In the wake of the latest cases of violence against women in Spain and around the world, Palabra addresses today, from a psychological and psychiatric point of view, what this dramatic violence consists of, its roots, and the signs that give it away. One aggression is already too many, say the authors, who delve into relationships and how to act if someone suffers this violence.
TEXT - Inés Bárcenas, psychologist, María Martín-Vivar, psychologist, Ph.D. in Psychology, and Carlos Chiclana, psychiatrist, doctor of medicine.
More than 800 million women worldwide suffer violence just because they are women. Most of the aggressions are based on the erroneous belief in the superiority of men over women, which society so often encourages or hushes up.
Gender violence, based on different social attributions according to culture, in all its physical and psychological aspects, is a very serious problem that requires firm and constant intervention in education for equality, diversity and respect. A single aggression for the fact of being a woman would already be inconceivable. The reality is that millions of women live in fear.
Types of gender violence and abuse
According to WHO there are several types of violence that require different interventions. It seems that the word violence implies that there is physical harm that takes you to the emergency room, but this is not the case. There are many ways to treat people badly, and when this is exercised by the fact of being a woman and with the contempt it implies, it could be considered gender violence. The same would happen in the reverse case, if the woman treats the man badly just because he is a man.
The neuropsychologist Sonia Mestre describes various types of abuse in couple relationships, which can occur in both women and men. They range from degradation -reducing the value of the person- and objectification -converting another person into an object, devoid of desires, needs or choices-, to intimidation, overload of responsibilities, limitation and reduction of the possibility of satisfying the social, personal and labor needs of the abused person, to the distortion of the subjective reality, which is to transform the perception of the other. The last stage is physical violence, which consists of an aggression that does not have to cause serious injury: it can be slapping, pushing, scratching, hitting, throwing an object or the severe extreme of sexual violence.
Does it happen more now than before?
Fortunately, we are living in a social moment that raises awareness and makes visible sexual violence against women. This phenomenon constitutes a serious public health problem and has a profound impact on the mental and physical health of women and many others.
WHO estimates that one in three (35 %) women worldwide have experienced physical and/or sexual violence by a partner or third party at some point in their lives. Nearly one-third (30 %) of women who have been in a relationship have experienced some form of physical and/or sexual violence by an intimate partner. Thirty-eight % of the world's murders of women are committed by their male partner.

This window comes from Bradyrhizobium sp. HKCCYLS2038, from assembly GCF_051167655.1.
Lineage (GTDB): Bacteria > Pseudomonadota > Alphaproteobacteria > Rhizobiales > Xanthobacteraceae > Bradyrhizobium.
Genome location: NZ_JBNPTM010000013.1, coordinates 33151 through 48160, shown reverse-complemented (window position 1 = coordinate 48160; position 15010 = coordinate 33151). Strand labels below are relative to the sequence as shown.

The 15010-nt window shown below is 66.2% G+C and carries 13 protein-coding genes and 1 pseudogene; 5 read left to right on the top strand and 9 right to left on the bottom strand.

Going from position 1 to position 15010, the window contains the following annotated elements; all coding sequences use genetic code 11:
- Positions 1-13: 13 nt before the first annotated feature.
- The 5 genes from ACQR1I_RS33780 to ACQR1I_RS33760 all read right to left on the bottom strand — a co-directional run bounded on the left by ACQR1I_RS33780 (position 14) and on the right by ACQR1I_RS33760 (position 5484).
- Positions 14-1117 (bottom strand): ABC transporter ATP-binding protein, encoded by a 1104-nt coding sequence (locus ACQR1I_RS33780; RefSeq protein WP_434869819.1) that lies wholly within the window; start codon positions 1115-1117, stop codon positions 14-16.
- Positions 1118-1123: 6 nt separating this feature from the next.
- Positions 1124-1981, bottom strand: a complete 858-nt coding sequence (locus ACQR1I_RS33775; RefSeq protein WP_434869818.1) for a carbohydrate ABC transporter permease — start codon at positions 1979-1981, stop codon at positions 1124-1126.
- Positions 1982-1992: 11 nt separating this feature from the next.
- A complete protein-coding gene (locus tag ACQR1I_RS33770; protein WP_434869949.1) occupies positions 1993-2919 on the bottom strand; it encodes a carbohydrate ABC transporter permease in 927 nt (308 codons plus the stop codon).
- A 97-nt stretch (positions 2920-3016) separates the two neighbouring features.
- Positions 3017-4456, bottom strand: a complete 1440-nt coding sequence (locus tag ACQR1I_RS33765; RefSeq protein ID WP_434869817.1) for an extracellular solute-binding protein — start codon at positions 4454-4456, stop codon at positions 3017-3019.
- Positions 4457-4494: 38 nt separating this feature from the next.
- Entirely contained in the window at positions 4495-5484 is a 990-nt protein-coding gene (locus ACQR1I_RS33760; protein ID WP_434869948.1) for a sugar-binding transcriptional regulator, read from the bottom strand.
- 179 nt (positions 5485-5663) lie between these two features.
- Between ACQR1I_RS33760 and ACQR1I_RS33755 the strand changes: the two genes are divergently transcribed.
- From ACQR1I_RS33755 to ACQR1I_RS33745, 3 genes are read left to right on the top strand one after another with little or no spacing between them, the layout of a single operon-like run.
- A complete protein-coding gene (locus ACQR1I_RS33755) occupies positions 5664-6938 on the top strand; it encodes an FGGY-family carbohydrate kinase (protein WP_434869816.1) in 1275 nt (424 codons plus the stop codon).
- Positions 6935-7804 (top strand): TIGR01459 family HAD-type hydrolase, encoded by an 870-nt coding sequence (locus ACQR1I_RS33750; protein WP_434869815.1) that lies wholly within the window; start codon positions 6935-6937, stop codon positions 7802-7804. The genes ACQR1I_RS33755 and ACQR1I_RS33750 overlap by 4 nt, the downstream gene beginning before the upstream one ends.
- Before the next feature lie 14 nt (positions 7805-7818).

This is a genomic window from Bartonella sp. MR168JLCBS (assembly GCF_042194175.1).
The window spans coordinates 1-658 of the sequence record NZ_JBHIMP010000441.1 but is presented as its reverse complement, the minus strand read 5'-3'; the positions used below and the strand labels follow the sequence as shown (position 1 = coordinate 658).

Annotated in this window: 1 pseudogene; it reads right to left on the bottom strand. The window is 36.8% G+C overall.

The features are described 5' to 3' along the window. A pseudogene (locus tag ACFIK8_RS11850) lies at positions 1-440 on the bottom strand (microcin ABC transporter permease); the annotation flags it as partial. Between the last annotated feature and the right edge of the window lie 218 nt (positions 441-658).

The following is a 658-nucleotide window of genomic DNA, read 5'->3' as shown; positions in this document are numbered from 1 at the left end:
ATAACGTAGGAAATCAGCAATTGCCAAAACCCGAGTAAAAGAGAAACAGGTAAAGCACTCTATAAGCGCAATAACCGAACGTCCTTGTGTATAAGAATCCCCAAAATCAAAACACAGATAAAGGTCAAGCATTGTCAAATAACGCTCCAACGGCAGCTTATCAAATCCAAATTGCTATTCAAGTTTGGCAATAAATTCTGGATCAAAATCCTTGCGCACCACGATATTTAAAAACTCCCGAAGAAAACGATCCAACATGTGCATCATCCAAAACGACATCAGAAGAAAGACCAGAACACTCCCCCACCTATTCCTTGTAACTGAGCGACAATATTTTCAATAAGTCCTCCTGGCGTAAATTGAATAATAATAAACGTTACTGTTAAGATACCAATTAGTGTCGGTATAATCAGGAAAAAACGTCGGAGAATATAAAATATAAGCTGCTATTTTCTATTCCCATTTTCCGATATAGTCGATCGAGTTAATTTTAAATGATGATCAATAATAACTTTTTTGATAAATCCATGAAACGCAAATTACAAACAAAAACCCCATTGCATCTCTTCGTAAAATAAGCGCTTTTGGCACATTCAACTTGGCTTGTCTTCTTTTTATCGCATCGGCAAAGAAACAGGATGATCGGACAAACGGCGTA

In our country we are experiencing numerous demands and public debates, where a judicial system better prepared for these situations was requested. The relevance of these demands lies in the intention to give voice to a reality that has affected millions of women around the world for thousands of years. A phenomenon, in many cases silenced by the reluctance of the victims themselves to denounce, either out of fear, shame, feelings of guilt or anticipation that they will not receive the necessary support or credibility. We are thus going through a moment of awareness of the suffering that sexual violence triggers, opening important debates about the limits of consent and the power that some men exercise over some women.
Sociologists and psychologists warn that there is no characteristic profile that designates sexually violent people, and that only a minority percentage present a mental pathology. Abusers may come from diverse socioeconomic backgrounds, and may be someone known to the victim such as a friend, a family member, an intimate partner, or a complete stranger. To understand the causes, prevent abuse and intervene explicitly when it has already occurred, we can act at 4 levels: two "micro-levels", individual and relationship within the couple, and two "macro-levels", group or community and the broader socio-environmental.
It's not just sex
The motive for these aggressions is not only sexual desire, but also the "power vacuum", insecurity and the need for control on the part of the man. Sexual violence is an act intended to degrade, dominate, humiliate, terrorize and control the woman. This imposition of power is employed by the aggressor to mitigate his own insecurity about his sexual suitability, compensating for feelings of powerlessness and frustration through the use of force or psychological coercion.
Sexual violence against women is present in every society on the planet, transcending boundaries of wealth, race, religion or culture. Deeply rooted in history, it is rooted in values and attitudes that promote and perpetuate the physical, political, economic and social domination of women. Within this social framework, the feminist movement has made solid contributions to the causes of sexual violence against women. Feminism is based on a theory of justice that promotes freedom and equal rights for all human beings, regardless of the sex with which they were born, female or male.